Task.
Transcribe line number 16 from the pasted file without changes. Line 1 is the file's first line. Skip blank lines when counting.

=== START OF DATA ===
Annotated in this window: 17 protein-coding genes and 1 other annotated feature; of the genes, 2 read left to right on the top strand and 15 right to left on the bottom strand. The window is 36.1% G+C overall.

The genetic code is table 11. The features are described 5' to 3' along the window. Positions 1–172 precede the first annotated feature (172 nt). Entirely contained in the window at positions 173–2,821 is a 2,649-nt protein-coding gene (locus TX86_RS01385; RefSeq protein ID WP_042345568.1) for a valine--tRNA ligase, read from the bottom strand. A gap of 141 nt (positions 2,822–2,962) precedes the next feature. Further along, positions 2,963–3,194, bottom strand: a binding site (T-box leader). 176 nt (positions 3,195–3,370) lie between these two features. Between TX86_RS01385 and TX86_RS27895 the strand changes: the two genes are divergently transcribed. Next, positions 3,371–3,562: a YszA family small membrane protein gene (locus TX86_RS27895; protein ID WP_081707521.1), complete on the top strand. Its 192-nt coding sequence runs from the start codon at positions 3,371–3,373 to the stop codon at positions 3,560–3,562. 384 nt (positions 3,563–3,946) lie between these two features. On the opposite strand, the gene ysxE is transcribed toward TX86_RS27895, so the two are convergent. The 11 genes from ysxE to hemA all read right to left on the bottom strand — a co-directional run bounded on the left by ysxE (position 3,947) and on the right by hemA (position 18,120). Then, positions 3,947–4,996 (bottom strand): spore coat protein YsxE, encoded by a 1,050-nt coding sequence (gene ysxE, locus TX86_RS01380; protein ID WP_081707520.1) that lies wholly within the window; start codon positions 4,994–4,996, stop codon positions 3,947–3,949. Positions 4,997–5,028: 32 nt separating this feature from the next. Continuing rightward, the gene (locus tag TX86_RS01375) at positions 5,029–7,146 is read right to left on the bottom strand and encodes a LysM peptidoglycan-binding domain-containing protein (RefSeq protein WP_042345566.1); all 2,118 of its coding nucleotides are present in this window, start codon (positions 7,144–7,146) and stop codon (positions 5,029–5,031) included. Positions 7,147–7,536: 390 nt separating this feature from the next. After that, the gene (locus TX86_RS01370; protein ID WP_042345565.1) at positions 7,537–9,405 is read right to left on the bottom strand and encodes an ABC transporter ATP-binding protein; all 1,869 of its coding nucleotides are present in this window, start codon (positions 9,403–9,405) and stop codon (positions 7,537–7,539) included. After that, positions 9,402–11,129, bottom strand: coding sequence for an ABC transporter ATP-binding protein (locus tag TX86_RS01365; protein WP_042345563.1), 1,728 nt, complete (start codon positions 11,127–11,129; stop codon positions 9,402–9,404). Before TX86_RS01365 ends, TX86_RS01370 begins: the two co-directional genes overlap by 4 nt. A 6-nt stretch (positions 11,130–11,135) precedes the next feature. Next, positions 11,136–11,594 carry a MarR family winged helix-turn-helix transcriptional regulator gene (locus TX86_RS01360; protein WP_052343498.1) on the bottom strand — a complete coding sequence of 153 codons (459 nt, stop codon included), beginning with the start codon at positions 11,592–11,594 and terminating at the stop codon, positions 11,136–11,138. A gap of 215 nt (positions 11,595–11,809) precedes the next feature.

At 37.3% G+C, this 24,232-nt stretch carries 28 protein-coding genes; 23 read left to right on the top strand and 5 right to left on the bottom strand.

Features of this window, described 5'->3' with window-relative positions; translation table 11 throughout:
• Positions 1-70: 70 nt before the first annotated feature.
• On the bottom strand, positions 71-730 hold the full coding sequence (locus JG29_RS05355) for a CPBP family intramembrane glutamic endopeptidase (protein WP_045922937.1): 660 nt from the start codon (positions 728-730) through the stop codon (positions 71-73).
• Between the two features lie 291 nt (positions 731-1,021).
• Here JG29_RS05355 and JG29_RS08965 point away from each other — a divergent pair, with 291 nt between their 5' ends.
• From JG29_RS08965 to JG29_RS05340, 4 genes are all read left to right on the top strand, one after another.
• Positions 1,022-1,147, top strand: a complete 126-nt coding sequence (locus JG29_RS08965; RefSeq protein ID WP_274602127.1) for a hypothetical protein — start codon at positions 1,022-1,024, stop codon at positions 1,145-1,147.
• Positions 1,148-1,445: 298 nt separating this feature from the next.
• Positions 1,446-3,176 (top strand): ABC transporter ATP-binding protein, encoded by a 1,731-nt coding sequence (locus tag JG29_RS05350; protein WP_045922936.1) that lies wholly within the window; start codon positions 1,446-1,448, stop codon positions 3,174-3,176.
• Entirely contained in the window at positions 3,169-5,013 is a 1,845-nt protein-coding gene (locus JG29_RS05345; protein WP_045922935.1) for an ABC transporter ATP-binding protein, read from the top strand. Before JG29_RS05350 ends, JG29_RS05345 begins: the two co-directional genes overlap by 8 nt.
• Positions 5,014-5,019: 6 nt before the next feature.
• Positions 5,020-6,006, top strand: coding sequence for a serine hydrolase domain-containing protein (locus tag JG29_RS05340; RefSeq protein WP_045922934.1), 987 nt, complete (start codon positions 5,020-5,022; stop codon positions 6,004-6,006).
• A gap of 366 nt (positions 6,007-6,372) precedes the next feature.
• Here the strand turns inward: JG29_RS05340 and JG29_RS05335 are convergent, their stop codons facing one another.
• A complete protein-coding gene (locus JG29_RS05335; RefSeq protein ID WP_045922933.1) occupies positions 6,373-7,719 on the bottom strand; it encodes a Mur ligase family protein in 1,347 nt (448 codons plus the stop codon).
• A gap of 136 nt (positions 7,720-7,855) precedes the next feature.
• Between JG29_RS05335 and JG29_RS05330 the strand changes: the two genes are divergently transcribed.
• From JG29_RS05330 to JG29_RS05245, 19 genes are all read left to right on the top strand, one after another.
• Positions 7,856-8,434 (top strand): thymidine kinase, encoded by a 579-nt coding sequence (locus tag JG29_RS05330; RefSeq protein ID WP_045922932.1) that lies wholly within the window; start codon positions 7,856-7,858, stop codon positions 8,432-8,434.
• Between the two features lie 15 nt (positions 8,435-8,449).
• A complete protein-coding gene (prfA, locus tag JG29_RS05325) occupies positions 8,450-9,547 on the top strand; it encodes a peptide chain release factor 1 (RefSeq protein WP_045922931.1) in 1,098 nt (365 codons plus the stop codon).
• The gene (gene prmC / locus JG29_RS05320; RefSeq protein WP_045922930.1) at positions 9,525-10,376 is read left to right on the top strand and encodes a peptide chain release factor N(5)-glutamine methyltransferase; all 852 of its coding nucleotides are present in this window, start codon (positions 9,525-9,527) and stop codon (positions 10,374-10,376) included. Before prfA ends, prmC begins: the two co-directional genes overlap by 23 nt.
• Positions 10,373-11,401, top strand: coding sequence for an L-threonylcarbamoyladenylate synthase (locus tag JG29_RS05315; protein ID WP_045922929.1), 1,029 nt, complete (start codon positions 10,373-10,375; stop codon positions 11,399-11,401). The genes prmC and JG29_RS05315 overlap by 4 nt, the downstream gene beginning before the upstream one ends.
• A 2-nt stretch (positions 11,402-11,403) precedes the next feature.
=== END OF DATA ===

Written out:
• A gap of 366 nt (positions 6,007-6,372) precedes the next feature.